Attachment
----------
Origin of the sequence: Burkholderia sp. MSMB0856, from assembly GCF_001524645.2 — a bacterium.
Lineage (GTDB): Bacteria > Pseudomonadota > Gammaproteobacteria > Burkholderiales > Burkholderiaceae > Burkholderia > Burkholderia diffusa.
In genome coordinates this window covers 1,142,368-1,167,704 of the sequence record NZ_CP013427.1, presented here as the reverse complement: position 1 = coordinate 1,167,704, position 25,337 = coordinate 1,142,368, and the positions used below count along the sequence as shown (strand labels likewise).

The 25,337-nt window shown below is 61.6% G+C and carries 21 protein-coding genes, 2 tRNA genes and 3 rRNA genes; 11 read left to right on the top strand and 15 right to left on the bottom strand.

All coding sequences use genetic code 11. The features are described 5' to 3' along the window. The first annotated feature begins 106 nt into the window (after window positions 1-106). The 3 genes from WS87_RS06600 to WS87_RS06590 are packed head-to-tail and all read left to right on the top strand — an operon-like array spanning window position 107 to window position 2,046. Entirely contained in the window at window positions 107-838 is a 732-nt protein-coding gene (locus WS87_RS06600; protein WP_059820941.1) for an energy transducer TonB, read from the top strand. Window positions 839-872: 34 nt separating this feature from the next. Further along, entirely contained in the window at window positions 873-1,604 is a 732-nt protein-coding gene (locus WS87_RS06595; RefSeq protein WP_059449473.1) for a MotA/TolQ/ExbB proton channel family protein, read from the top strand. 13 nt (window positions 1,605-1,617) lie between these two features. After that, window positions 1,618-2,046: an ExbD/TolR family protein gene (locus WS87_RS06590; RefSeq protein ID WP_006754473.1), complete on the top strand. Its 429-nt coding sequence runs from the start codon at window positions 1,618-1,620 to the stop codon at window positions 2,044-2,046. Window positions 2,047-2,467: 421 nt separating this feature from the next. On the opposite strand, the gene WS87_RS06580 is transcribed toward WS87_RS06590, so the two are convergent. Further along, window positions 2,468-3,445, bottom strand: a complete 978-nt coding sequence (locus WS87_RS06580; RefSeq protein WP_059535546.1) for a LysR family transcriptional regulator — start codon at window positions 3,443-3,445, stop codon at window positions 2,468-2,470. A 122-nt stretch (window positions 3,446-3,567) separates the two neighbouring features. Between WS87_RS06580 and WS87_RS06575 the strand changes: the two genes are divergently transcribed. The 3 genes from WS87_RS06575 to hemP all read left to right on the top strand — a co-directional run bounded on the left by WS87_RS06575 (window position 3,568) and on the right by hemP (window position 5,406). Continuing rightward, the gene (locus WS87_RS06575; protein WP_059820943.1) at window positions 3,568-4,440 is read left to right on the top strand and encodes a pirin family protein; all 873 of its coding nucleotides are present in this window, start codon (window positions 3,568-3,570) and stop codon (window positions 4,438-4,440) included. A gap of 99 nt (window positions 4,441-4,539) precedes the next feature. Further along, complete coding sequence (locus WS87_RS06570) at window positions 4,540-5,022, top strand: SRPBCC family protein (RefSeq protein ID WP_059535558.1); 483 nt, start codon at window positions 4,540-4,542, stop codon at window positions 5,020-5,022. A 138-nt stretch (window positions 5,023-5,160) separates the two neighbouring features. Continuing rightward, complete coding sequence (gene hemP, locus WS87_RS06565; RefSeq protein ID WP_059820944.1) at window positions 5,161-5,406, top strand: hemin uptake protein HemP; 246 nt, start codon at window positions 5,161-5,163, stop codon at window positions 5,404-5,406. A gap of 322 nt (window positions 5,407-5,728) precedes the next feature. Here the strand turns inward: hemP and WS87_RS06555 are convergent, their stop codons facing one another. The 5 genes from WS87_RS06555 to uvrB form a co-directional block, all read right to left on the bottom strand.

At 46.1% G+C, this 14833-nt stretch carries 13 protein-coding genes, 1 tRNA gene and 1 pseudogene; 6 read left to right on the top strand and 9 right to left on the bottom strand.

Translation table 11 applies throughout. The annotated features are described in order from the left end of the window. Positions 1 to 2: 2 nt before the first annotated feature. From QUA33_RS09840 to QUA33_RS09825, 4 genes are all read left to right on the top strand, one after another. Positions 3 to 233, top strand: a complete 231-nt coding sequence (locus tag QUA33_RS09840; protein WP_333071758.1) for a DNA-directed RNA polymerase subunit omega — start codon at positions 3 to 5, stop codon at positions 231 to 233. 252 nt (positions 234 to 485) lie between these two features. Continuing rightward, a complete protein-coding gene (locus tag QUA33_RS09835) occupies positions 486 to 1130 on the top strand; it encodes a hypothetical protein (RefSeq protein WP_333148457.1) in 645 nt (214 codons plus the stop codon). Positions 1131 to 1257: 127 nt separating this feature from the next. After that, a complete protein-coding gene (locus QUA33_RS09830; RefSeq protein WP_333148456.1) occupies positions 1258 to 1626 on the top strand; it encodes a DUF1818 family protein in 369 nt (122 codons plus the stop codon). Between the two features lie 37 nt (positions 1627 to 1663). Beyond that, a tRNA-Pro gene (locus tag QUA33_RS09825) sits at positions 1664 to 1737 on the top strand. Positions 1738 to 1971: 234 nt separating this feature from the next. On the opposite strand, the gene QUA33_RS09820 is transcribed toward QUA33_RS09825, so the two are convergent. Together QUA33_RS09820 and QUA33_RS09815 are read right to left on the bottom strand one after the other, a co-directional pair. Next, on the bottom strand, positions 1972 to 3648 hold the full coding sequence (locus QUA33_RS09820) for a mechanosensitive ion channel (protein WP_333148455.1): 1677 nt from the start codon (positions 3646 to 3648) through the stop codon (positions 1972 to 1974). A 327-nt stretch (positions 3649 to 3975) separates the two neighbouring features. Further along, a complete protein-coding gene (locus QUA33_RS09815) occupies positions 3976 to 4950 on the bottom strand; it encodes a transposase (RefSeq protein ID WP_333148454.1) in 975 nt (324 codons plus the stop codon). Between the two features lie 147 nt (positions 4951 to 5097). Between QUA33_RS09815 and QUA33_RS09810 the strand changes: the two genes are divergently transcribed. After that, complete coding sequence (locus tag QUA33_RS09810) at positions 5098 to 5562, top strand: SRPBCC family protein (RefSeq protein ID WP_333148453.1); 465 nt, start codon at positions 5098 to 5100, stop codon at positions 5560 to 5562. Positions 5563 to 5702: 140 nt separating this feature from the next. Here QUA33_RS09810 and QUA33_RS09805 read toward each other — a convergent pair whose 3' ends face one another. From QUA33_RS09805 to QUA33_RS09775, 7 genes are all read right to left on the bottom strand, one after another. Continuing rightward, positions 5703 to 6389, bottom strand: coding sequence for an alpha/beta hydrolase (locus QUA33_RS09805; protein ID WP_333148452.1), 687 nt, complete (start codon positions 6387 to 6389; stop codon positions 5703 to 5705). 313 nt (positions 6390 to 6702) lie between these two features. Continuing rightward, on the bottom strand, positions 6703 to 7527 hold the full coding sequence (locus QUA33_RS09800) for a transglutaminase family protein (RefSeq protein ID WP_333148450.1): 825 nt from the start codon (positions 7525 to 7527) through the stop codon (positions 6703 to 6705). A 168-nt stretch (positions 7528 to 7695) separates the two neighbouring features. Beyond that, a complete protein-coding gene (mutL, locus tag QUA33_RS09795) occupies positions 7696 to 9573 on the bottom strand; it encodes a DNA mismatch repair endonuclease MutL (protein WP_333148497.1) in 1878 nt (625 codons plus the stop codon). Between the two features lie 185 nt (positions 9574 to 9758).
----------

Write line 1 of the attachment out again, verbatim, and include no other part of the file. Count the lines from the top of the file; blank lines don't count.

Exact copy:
Origin of the sequence: Burkholderia sp. MSMB0856, from assembly GCF_001524645.2 — a bacterium.